And it’s a bit of a mix as far as how accepting [the community there] is. It’s definitely becoming more of a left-leaning area in places, but a lot of the girls have to drive over an hour to a gig to earn just a couple of bucks.
How did your drag name come to you?
I actually went by my boy name for a little while, but when I started hosting charity shows and fundraisers I thought having a stage name would be more fun. Heidi comes from Heidi Klum, because fashion school definitely felt like Project Runway at times with having to sew whole outfits overnight. And the “N. Dix” just came from wanting something punny.
And were you annoyed when Heidi N Closet showed up, lol?
I thought it was kind of funny when Ms. Closet came on the scene, because I actually found her on Facebook and messaged her to see if she was auditioning for [the twelfth] season… because I wasn’t. And she got on, lol!
What ultimately brought you to NYC? Were you looking to expand your drag, or join a larger queer community, or to work in fashion?
Honestly, it was all of that. After graduating school in 2018, I knew I was either gonna move to LA or NYC to get a job in fashion and work on my drag. New York seemed to have a lot more performers that I knew I wanted to be around. Following people like Shequida, Lagoona Bloo, Kizha Carr and so many other amazing queens made the decision to come here over LA very easy.
And I’m guessing that, just like for most of us, Miss Rona showed up at just the right time to derail all your progress.
Definitely! Before Covid I was going to Susanne Bartsch parties, “Drag Wars,” and hosting my own competition with Queer Social… but then that shut down nightlife. I was just thankful to have been able to move back to Iowa for eight months to help out my family, because my parents were having health issues. But I didn’t get to do drag at all for eight months, which sucks when that’s your creative outlet.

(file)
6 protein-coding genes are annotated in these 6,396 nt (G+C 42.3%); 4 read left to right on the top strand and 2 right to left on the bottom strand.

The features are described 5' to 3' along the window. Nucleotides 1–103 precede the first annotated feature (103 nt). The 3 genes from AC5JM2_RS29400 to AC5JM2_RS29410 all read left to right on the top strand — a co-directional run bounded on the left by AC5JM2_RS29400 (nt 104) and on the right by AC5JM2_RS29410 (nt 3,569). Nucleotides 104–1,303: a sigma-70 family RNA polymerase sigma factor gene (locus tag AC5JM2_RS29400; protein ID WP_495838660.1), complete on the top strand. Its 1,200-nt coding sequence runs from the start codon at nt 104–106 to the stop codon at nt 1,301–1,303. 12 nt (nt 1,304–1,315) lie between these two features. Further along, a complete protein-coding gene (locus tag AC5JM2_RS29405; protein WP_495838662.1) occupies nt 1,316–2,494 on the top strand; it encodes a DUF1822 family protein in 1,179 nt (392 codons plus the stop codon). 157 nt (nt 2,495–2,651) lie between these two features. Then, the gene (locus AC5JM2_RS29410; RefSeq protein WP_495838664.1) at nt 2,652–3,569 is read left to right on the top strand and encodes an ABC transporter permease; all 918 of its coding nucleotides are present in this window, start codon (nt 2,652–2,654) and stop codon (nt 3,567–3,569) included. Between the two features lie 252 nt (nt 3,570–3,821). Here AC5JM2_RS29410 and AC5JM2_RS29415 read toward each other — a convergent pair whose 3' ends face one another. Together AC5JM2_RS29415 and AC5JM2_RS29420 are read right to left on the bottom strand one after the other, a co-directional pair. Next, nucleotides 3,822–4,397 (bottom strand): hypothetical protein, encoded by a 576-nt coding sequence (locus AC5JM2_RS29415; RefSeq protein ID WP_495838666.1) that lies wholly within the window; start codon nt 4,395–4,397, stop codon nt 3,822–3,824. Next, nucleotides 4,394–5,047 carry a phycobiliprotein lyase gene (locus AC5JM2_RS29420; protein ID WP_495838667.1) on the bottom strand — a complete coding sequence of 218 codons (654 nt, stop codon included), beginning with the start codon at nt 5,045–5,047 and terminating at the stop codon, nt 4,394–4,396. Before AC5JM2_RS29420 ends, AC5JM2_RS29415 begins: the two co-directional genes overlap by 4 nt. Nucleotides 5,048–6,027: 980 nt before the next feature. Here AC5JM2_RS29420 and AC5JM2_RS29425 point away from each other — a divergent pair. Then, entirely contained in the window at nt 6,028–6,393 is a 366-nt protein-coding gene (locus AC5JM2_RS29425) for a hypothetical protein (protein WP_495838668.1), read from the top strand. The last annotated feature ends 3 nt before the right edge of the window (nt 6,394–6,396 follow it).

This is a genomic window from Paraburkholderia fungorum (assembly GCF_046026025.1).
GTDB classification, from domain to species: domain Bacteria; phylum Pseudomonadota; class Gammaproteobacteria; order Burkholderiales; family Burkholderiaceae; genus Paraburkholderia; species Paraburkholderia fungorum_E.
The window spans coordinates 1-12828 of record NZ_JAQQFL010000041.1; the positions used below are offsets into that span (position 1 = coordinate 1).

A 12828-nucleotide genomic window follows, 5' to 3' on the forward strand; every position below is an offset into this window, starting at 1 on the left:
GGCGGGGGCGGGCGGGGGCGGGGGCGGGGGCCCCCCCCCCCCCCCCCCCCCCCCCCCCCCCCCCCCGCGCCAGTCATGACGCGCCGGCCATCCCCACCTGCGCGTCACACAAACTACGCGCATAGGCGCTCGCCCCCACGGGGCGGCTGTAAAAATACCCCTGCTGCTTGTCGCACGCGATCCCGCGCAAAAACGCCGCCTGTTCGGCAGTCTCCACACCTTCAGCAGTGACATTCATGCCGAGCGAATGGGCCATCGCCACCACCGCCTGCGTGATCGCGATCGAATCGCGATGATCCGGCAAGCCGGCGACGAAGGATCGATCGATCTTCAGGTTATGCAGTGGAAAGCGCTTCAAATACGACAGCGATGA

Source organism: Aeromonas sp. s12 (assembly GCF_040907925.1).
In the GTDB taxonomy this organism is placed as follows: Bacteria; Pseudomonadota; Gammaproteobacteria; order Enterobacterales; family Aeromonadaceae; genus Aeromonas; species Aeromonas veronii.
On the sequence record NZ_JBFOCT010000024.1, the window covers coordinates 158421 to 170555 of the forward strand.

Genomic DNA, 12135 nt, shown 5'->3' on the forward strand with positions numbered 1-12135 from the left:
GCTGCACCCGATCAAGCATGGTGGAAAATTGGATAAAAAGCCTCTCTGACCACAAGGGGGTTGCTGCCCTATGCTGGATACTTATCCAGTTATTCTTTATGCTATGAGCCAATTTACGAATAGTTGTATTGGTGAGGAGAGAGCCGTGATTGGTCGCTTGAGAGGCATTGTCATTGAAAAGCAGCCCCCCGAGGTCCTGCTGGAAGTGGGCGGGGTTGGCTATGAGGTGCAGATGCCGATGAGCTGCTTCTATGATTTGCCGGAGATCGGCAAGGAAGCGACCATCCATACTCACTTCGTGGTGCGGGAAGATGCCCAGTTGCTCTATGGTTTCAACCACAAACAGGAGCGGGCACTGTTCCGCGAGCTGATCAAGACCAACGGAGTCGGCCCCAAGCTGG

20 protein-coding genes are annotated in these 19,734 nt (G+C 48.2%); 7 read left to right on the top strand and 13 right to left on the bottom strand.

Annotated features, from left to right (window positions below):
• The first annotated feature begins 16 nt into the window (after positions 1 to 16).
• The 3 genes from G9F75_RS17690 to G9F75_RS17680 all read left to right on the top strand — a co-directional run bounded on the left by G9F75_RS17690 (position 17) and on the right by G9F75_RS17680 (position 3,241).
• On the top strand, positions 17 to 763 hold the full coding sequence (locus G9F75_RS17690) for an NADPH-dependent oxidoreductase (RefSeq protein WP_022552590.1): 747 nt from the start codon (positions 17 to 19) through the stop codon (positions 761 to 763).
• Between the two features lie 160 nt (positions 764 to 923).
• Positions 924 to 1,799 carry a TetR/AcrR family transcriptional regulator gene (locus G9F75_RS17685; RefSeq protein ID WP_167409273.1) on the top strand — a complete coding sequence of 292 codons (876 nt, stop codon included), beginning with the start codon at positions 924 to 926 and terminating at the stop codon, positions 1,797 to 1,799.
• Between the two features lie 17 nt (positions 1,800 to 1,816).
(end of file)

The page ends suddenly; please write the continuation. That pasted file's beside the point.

But when I came back last March, I was able to jump back into performing and making outfits for a bunch of girls–even Shequida for “Drag Wars All Stars.” And a fellow drag wars alumni got me my gig at Toolbox.
Tell us a bit about your Saturday night gig at Toolbox… what’s the vibe?
The vibe is “come by and hang out” while I do some pop-up numbers throughout the night, and listen to some great music [care of DJ Thomas Trinity] and ogle at our sexy bartenders with me. I usually get there at 8, and walk around and talk with people for an hour before my first number. I walk up and down the street carnival-barking at people to come hang out and party. It’s a lot of fun!
Is there anything else coming up for you?
Not really anything else on the docket that I’m allowed to speak about, but definitely stay tuned for some possible upcoming collabs.
Okay, to close: Drag Race All Stars! The cast for the next season was recently announced. Whose team are you on?